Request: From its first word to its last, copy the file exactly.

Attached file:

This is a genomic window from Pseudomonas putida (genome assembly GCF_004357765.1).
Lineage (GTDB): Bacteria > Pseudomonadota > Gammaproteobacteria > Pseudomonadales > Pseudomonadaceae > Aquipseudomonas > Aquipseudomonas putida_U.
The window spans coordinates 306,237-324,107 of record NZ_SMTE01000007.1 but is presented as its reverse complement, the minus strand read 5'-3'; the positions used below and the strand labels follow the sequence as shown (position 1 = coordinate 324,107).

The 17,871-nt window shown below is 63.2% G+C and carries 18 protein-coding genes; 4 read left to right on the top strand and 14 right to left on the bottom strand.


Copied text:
This is a genomic window from Pseudomonas putida (genome assembly GCF_004357765.1).
Lineage (GTDB): Bacteria > Pseudomonadota > Gammaproteobacteria > Pseudomonadales > Pseudomonadaceae > Aquipseudomonas > Aquipseudomonas putida_U.
The window spans coordinates 306,237-324,107 of record NZ_SMTE01000007.1 but is presented as its reverse complement, the minus strand read 5'-3'; the positions used below and the strand labels follow the sequence as shown (position 1 = coordinate 324,107).

The 17,871-nt window shown below is 63.2% G+C and carries 18 protein-coding genes; 4 read left to right on the top strand and 14 right to left on the bottom strand.